Unamuno’s place as one of the dominant thinkers of twentieth century literature and philosophy has never seriously been challenged, though there has been harsh criticism of the quality of his fiction and his poetry and of the relevance of his philosophic writings. Intense and relentless, Unamuno himself was never objective, and the same can be said of much of the early evaluation of his work. Critics, many of them supporters of Unamuno’s contemporary José Ortega y Gasset, charged that Unamuno was devoted only to a cult of his own personality and that what had the appearance of learned commentary was, in reality, anarchic indulgence. Criticism also was divided along lines of political affiliation. Called a “bad son of Spain” by those who resented his constant attacks, after his death he became a symbol of resistance to the Franco dictatorship. Detractors also derided the harshness and lack of musicality of his verse and ridiculed its drumming cadence, devoid of any pretense of polish.

However, Unamuno believed that he would be remembered primarily as a poet, and late twentieth century criticism has indeed affirmed the value of his verse. His sonnets, above all, have come to be regarded as examples of the finest in all Hispanic poetry. A growing awareness of Unamuno’s role in the development of existentialism has encouraged a revival of interest in his novels and essays, and his reputation has been enhanced by the number of major writers, such as James Baldwin and Jorge Luis Borges, who have confessed their debt to him. It must be admitted, however, that alongside the positive reevaluation, there still exists vehement criticism. This debate would have pleased Unamuno, who wrote to provoke and incite and who abhorred indifference.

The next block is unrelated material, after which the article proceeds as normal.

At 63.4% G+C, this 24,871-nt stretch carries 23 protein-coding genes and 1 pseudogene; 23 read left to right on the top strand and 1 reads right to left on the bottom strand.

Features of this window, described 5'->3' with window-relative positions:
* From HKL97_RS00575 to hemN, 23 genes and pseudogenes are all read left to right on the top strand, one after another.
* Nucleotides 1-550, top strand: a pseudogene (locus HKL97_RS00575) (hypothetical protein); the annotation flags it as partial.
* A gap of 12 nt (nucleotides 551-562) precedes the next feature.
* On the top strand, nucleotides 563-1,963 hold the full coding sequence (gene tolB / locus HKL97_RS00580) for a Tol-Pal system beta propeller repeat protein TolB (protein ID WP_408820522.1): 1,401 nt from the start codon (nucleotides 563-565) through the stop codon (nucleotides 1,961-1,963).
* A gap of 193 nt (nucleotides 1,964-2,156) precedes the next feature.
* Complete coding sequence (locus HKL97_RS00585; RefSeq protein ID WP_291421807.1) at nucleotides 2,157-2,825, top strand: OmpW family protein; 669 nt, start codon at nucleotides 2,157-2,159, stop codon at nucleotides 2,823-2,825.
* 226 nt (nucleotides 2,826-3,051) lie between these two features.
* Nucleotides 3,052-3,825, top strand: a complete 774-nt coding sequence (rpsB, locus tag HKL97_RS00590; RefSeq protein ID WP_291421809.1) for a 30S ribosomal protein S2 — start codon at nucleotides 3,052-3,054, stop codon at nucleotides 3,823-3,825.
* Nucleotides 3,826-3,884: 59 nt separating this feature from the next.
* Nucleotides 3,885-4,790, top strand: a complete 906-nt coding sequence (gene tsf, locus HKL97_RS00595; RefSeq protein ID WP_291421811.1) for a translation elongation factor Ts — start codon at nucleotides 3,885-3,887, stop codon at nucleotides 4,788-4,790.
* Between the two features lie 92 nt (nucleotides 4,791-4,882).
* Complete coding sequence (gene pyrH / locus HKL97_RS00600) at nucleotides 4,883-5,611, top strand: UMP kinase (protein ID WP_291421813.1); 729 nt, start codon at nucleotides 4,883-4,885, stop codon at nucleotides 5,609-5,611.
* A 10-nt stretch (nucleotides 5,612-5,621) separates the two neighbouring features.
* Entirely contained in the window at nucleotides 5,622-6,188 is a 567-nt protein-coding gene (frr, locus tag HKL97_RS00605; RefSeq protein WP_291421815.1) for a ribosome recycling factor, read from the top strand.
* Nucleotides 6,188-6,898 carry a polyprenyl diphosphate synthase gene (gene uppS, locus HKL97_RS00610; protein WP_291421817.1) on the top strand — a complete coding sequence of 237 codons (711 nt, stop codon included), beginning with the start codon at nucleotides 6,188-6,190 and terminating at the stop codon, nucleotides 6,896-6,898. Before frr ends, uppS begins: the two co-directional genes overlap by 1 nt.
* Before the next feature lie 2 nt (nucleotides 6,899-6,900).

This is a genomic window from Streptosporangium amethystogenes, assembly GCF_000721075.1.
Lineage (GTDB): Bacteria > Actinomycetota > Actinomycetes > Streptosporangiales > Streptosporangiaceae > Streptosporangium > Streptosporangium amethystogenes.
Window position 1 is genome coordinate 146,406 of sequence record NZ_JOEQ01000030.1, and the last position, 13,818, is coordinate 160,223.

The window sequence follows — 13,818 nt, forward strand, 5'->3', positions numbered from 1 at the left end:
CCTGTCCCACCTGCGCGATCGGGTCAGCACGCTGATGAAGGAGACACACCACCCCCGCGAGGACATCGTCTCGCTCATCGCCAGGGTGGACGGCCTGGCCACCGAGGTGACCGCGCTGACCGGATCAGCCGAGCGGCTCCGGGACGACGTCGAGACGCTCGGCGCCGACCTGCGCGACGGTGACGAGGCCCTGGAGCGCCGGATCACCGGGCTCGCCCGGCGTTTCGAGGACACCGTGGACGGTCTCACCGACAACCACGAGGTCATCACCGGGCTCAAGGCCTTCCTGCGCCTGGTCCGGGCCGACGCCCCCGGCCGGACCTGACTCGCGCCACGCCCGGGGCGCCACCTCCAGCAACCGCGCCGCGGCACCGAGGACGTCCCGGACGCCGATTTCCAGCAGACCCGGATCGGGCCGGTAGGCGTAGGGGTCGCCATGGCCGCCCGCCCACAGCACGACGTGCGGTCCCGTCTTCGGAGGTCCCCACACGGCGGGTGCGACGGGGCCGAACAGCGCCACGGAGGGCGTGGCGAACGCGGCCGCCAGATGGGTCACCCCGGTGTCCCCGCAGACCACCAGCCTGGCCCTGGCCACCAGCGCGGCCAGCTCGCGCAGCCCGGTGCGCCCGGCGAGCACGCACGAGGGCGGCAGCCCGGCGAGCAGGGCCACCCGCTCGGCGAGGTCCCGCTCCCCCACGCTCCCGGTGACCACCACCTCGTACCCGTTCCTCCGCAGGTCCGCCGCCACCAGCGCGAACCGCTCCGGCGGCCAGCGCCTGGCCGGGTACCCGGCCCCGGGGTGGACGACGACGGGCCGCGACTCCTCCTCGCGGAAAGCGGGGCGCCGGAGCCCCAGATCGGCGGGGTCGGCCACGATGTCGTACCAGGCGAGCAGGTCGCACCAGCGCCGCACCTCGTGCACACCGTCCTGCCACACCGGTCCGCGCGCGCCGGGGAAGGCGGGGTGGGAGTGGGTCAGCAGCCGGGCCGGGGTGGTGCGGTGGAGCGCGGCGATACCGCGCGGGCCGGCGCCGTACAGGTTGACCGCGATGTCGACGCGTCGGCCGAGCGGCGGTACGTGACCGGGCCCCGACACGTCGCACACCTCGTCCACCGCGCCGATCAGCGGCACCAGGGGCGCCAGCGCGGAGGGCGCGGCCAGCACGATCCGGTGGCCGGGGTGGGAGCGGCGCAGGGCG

BibliographyCallahan, David. “The Early Reception of Miguel de Unamuno in England, 1907-1939.” Modern Language Review 91, no. 2 (April, 1996): 382. In 1936, Miguel de Unamuno came to England to be awarded honorary degrees by the Universities of London, Oxford, and Cambridge. Although he was referred to by a wide variety of writers in different contexts, Unamuno never became of any deep significance in England.Ch’oe, Chae-Sok. Greene and Unamuno: Two Pilgrims to La Mancha. New York: Peter Lang, 1990. This comparison of the Christian fiction of Unamuno and Graham Greene sheds light on the religious themes employed by Unamuno in his dramatic works. Includes bibliography and index.Ellis, Robert Richmond. The Tragic Pursuit of Being: Unamuno and Sartre. Tuscaloosa: University of Alabama Press, 1988. This work compares and contrasts the existentialism revealed in the works of Unamuno and Jean-Paul Sartre. Includes bibliography and index.Fox, Arturo A. El Edipo en Unamuno y el espejo de Lacan. Lewiston, N.Y.: Edwin Mellen Press, 2001. Fox delves into the writer’s psyche through a psychoanalytic approach to representative works. Fox’s analyses of several of Unamuno’s works was inspired by Jacques Lacan. In Spanish.Hansen, Keith W. Tragic Lucidity: Discourse of Recuperation in Unamuno and Camus. New York: Peter Lang, 1993. A comparison of the political and social views of Unamuno and Albert Camus, as evidenced in their literary works. Includes bibliography.Jurkevich, Gayana. The Elusive Self: Archetypal Approaches to the Novels of Miguel de Unamuno. Columbia: University of Missouri Press, 1991. A psychological study of selected works by Unamuno. Includes bibliographical references and index.Jurkevich, Gayana. “Unamuno’s Intrahistoria and Jung’s Collective Unconscious: Parallels, Convergences, and Common Sources.” Comparative Literature 43, no. 1 (Winter, 1991): 43. Jung and Unamuno are compared to develop an understanding of the relationship between Unamuno’s “Intrahistoria” and Jung’s collective unconscious. Jurkevich argues that Unamuno anticipated some of the most fundamental teachings of depth psychology.Nozick, Martin. Miguel de Unamuno. New York: Twayne, 1971. A basic biography of Unamuno that covers his life and works. Includes bibliography.Ouimette, Victor. Reason Aflame: Unamuno and the Heroic Will. Yale Romantic Studies 2d ser., vol. 24. New Haven, Conn.: Yale University Press, 1974. Presents an inner logic in Unamuno’s thought centered on his concept of heroic fulfillment as the goal of human existence.Round, Nicholas G., ed. Re-reading Unamuno. Glasgow, Scotland: University of Glasgow Department of Hispanic Studies, 1989. This collection of papers from a conference on Unamuno provides literary criticism of his works. Includes bibliographies.Rubia Barcia, José, and M. A. Zeitlin, eds. Unamuno: Creator and Creation. Berkeley: University of California Press, 1967. A collection of transcripts of lectures from a program commemorating the centennial of the birth of Miguel de Unamuno. Contains valuable biographical material and critical studies. Includes bibliographical references.Sinclair, Alison. Uncovering the Mind: Unamuno, the Unknown, and the Vicissitudes of Self. New York: Manchester University Press, 2002. An examination of the fictional works of Unamuno in respect to his portrayal of the self. Includes bibliography and index.Wyers, Frances. Miguel de Unamuno, the Contrary Self. London: Tamesis, 1976. A look at the image of self in the literary works of Unamuno. Includes bibliography.